Noy Pullen shares how she made peace with a life-threatening illness and offers guidance on how to make peace with your diabetes.
Have you ever looked back in your past at those people who made your life a misery? During the nineties, I was in England as part of a self-schooling course at the Centre for Social Development. Most of us were there because we wanted to make sense of the difficulties and hindrances that life had thrown at us. We did lots of biographic exercises to try to ‘read’ and write the real story of our lives
When you look back at your life whether it be the last 70 or the last 20 years, you can trace a thread that belongs uniquely to you. No one else has had the experiences you have had, all in service of your own development.
During the past months while everyone has had the opportunity of reassessing their lives, I joined an online creative writing group. Our writing prompt, Sally, offered the theme Memoirs. Every week she gives us a written topic to compose during the week about our lives which she reads and gives valuable feedback on how individual each one is when writing about a common topic. She shares our stories with the others in the group.
On Wednesday mornings when we ‘meet’, she gives us an impromptu speaking prompt to share. We have another opportunity to see and hear just how unique each one is, how differently we respond to a common theme.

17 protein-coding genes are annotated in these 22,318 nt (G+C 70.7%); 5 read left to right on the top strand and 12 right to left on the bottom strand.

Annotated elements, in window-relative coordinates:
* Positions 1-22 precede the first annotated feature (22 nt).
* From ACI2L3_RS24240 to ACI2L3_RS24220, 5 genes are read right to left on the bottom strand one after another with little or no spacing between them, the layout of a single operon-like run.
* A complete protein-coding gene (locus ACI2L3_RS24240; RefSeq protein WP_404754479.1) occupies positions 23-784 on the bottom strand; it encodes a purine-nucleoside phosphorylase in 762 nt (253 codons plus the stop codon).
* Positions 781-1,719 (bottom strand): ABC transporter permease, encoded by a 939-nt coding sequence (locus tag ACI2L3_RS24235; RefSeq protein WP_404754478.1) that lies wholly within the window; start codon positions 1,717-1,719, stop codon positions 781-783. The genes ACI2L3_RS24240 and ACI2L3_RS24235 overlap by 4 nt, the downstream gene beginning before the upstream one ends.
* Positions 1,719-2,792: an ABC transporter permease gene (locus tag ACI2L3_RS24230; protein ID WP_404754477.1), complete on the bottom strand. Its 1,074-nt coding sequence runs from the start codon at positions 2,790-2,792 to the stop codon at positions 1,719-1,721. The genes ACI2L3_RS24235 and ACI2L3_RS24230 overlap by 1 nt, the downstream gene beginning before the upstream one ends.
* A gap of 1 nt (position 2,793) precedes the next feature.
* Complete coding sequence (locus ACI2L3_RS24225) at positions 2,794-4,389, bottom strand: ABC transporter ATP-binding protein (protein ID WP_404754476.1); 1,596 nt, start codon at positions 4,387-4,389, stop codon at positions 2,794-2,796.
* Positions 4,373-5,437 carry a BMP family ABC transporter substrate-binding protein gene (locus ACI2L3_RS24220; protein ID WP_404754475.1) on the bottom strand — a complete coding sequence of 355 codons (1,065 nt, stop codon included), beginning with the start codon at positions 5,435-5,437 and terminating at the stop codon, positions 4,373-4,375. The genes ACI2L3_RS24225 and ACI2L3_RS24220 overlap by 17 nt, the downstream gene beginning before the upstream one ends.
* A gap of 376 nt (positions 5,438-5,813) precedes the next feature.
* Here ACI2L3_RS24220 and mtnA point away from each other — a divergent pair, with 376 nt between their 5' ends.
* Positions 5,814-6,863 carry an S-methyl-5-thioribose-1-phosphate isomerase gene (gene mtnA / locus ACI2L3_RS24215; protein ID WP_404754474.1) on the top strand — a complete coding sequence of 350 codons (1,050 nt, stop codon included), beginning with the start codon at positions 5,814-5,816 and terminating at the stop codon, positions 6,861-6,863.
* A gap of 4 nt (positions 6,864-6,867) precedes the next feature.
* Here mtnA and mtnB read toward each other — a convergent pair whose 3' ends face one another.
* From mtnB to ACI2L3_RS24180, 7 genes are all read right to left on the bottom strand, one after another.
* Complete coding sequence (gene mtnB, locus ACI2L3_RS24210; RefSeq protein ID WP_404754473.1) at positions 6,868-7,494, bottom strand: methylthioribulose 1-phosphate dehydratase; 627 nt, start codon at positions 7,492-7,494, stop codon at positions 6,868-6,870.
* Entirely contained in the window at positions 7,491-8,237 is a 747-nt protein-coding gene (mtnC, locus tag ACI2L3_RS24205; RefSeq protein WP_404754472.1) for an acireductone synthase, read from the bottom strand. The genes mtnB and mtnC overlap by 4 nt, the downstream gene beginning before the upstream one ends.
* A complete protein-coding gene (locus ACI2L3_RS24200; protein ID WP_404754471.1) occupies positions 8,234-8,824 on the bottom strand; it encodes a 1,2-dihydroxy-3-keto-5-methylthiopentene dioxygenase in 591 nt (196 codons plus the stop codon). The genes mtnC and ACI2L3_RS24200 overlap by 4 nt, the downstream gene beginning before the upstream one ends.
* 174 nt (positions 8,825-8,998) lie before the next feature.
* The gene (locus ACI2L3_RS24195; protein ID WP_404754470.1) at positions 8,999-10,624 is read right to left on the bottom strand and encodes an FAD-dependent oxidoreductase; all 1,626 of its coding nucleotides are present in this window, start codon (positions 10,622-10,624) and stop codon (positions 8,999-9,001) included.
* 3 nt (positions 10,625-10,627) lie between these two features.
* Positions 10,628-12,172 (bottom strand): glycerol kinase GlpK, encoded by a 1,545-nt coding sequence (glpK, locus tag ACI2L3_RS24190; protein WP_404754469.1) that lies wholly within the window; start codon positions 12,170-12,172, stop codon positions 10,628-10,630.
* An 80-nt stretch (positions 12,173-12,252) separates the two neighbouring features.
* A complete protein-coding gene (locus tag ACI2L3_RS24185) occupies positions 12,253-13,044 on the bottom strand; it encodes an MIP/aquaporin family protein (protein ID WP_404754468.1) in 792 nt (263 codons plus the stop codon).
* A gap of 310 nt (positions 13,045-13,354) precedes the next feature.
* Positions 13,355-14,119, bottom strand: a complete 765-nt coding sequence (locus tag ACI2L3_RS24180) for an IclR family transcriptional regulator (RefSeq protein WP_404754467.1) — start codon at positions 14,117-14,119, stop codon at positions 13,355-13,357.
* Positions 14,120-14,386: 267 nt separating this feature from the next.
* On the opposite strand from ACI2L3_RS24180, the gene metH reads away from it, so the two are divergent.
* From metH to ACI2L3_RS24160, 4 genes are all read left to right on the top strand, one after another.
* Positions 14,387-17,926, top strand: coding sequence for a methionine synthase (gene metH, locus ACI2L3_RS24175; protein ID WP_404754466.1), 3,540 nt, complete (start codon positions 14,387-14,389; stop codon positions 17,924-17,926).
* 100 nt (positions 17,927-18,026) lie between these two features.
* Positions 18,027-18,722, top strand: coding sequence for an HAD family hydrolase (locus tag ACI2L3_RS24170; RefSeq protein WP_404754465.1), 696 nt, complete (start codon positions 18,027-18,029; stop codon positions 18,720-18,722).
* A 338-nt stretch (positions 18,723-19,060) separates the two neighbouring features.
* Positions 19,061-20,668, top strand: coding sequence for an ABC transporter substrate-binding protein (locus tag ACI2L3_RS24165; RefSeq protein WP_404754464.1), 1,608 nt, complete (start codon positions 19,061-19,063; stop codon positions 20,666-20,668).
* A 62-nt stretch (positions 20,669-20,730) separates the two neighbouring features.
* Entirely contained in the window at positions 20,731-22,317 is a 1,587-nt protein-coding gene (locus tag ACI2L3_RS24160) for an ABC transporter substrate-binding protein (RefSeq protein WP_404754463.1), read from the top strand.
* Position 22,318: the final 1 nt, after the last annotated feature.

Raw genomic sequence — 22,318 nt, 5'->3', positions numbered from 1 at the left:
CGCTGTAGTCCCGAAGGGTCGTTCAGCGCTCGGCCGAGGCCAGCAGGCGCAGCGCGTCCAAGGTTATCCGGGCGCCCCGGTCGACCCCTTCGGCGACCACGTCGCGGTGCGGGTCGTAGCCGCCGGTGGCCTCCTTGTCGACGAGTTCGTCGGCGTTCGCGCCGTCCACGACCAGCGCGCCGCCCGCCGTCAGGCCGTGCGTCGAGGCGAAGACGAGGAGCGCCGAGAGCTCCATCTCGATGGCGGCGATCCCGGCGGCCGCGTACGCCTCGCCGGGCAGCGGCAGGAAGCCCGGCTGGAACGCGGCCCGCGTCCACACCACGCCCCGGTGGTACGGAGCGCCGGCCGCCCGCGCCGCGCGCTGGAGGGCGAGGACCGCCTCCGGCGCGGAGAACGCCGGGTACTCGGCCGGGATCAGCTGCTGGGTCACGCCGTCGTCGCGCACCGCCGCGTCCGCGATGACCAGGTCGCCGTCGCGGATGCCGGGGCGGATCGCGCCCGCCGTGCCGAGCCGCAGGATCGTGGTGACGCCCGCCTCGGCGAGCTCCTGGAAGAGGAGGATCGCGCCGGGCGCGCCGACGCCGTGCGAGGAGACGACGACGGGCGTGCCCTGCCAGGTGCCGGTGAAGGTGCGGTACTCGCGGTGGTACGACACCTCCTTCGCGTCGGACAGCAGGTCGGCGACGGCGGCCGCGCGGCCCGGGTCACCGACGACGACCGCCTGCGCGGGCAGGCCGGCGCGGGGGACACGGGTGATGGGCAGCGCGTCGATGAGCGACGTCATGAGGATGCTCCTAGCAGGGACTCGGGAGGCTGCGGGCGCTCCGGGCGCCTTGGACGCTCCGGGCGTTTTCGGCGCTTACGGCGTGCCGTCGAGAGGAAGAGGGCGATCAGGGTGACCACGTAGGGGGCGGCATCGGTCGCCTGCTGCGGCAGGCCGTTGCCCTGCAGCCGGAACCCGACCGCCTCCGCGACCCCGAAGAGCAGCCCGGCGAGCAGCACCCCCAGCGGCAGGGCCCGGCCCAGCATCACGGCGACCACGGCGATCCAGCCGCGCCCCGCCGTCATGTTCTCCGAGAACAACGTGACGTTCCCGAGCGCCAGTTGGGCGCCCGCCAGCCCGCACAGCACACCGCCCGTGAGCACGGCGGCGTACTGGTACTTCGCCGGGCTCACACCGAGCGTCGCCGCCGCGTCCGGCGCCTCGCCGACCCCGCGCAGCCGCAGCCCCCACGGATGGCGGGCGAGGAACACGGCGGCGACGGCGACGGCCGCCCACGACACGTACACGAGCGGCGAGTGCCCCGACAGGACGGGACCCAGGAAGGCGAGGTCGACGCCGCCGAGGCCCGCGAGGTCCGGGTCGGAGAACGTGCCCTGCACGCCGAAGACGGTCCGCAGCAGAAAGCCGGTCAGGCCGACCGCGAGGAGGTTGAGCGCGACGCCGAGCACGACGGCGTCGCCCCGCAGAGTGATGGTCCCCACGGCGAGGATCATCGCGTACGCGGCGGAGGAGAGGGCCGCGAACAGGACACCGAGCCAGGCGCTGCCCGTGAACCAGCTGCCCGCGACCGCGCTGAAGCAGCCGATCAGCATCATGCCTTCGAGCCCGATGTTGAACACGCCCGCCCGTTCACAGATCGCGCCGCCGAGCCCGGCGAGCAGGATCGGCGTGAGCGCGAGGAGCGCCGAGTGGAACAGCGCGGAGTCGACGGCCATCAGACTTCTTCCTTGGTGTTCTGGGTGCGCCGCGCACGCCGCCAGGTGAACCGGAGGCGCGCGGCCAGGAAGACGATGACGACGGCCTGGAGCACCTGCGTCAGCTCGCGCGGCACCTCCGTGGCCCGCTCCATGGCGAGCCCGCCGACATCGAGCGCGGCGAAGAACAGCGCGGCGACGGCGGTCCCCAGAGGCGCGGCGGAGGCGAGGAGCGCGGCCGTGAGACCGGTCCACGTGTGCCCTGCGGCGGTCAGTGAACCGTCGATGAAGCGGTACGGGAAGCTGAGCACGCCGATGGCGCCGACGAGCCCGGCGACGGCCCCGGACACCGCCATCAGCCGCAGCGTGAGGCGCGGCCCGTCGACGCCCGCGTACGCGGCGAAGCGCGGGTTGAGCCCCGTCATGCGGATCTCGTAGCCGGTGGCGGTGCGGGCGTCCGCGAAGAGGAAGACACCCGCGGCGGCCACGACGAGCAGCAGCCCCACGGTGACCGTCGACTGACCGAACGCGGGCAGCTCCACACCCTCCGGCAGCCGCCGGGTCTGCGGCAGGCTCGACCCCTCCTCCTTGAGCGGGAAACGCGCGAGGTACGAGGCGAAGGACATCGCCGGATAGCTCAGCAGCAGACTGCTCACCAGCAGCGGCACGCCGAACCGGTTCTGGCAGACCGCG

When I share these written stories with my sister and brother we are often shocked by the difference our experience was of the times and events we shared.
During the past year, I was diagnosed with a life-threatening condition. The doctors give a catalogue of symptoms, treatments and lifestyle modifications. It’s all so overwhelming. You can be pulled this way and that by the experts who have different opinions on how the condition should be managed. It’s rather like going to buy a coat. We know that the coat has a certain design. Yet each of us needs to find out what suits our unique body; the texture, colour and cost. Just so when faced with a diagnosis, like diabetes for example, how does one tailor-make the avalanche of information to accommodate individual needs?